We were pleasantly surprised to hear that Zacchaio's case was scheduled to be examined at Boston's neurosurgical conference this week. Following today's conference we will have an opportunity to discuss the team's recommendations with Dr. Pearl. In the meantime, we eagerly await evaluations of the imaging and recommendations for treatment from UCLA and the Cleveland Clinic. Every set of eyes brings unique perspective and experience that allow for a more holistic approach to managing Zacchaio's seizures.
Following Zacchaio's initial diagnosis of seizures, we stopped feeding him orally due to his increased risk of aspiration. After six weeks of strict NG feedings, we attempted an oral feed five days ago. My assumption that he would pick up right where he left off was grossly miscalculated, as all he did was bite and lick the bottle's nipple.
I am thrilled to report that after a few additional attempts, Zacchaio regained his sucking abilities yesterday! Though he may be off to a very slow start, I believe he'll gain momentum quickly after the enthusiastic acknowledgement he received from us following his first bottle. Way to go, baby!!!
|Learning to eat all over again at 7-months old (5-months adjusted)|
Zacchaio was discharged from Boston Children's on Friday evening; however, we were advised to remain local until surgical conference today. Not knowing what news we would receive following today's conference, we decided to fly Alkaio into Boston from California.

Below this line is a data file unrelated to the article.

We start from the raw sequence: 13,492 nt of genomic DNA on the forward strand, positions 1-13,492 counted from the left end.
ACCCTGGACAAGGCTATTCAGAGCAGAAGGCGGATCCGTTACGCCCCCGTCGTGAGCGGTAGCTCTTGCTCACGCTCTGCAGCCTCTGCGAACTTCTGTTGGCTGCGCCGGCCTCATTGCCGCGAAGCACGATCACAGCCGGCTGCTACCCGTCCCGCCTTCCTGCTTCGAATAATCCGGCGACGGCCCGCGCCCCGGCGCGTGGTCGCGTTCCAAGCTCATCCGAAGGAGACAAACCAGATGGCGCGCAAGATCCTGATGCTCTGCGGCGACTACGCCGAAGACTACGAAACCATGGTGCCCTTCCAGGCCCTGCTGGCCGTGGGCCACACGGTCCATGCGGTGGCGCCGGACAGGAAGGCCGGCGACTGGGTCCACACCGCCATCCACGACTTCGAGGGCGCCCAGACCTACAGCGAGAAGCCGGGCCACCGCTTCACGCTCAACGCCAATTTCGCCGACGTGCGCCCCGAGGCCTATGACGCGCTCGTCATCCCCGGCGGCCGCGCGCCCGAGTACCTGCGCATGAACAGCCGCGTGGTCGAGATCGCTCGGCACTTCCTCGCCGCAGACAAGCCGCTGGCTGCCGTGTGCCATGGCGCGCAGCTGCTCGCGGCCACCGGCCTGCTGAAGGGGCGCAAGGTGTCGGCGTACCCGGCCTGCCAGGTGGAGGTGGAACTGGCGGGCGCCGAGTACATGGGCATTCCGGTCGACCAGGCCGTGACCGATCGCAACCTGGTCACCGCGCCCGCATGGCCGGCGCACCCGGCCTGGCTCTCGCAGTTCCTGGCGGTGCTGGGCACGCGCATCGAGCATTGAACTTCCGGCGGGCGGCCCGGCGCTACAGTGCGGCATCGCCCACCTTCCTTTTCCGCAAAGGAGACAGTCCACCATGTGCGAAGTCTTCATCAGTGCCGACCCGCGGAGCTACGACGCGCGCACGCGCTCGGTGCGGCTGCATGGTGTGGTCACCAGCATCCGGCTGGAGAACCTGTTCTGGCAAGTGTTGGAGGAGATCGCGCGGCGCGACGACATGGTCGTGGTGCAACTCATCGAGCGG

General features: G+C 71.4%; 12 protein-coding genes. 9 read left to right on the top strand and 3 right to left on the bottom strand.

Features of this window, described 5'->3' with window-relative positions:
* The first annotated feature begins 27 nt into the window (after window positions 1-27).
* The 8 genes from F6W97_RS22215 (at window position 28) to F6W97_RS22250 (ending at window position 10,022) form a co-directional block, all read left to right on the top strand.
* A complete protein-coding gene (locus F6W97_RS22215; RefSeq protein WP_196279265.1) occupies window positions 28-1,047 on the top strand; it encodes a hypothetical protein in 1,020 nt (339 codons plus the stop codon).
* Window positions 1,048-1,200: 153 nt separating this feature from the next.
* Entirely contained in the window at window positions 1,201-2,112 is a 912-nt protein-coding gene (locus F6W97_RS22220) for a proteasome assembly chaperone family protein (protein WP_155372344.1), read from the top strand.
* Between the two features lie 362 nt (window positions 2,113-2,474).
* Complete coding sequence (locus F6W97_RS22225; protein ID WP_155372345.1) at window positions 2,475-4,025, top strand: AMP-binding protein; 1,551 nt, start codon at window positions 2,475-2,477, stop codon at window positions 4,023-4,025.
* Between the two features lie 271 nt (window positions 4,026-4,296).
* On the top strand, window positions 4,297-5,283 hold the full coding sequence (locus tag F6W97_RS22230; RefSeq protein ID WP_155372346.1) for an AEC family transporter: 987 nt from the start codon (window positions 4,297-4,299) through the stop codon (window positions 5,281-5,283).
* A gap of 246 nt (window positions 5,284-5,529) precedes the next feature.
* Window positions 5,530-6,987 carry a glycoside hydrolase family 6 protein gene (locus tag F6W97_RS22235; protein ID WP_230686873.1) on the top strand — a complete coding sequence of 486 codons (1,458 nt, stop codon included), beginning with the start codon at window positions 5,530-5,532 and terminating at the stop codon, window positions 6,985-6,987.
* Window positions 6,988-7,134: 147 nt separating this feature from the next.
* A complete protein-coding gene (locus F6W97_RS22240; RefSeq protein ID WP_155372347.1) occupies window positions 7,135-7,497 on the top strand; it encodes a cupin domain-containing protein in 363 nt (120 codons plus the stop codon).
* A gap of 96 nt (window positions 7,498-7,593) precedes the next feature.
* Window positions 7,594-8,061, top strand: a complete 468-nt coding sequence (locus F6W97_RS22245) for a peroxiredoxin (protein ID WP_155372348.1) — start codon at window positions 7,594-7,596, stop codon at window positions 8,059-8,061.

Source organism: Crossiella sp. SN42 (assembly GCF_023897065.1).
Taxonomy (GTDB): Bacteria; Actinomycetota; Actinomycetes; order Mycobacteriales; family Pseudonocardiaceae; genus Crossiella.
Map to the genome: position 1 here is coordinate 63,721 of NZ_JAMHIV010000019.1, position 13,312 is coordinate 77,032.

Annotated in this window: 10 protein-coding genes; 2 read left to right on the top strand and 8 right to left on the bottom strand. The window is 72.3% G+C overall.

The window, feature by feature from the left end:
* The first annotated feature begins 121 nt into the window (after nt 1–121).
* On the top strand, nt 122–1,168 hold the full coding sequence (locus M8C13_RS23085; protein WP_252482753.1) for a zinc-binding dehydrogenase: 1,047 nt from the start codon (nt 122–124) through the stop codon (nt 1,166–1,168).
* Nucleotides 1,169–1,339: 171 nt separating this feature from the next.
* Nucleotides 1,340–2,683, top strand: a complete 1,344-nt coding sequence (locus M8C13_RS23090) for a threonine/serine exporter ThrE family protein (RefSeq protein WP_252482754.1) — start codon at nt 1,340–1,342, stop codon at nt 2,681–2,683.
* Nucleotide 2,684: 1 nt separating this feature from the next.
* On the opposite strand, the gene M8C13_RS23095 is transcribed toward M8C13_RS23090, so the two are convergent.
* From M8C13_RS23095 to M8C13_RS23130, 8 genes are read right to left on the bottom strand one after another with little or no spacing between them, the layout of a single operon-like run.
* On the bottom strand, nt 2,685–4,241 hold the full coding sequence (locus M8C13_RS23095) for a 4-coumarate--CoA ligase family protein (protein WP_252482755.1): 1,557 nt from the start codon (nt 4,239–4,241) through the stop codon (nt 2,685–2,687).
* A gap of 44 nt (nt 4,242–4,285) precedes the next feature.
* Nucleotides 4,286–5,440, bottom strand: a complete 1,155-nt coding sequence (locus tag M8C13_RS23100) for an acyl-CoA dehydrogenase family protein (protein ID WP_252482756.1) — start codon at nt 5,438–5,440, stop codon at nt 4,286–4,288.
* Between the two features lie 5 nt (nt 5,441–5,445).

|Sleeping with my boys with hopes of a life full of the same opportunities.|
I was flooded with joy when I felt Alkaio's arms wrap around me for the first time in a week. All I wanted in that moment was for him never to let go, but his unadulterated excitement for his Boston trip (and the hotel pool) made it clear that he didn't understand the fragility of our family's circumstances. We have come to realize that each new experience we have as a family may be our last. I suppose this is one of the many blessings God has given us in this new profoundly difficult reality.
While taking walks through Little Italy and downtown Boston, we stop every 2 hours to set up Zacchaio's feeding pump. People walked quickly through picturesque plazas to reach final destinations while doing double-takes at the silver IV pole starkly juxtaposed with the beautiful brick backdrop.
There is nothing easy about our new life. It's not convenient, it's not predictable, and it's not balanced.
But you know what our new life is? It's a constant reminder to live and to love. Because of Zacchaio, we stopped and enjoyed our sandwiches on a plaza bench, instead of on the run. He helped us savor sweets from a historic chocolate shop in the shadow of Paul Revere. And then there is all the excitement! We found ourselves power-walking through crowds when Zacchaio was on the verge of vomiting in the carpeted Old North Church. And just last night during a feed in the park, a thundershower sent us scurrying for a patio umbrella to keep Zacchaio and his pump dry. It would be easier to stay home. It would be easier to go with the most convenient option. It would be easier to stick to what we already know. But that's not what we want for Zacchaio, that's not what we want for Alkaio, and that would not be us.
|Not your average hotel kitchenette counter.|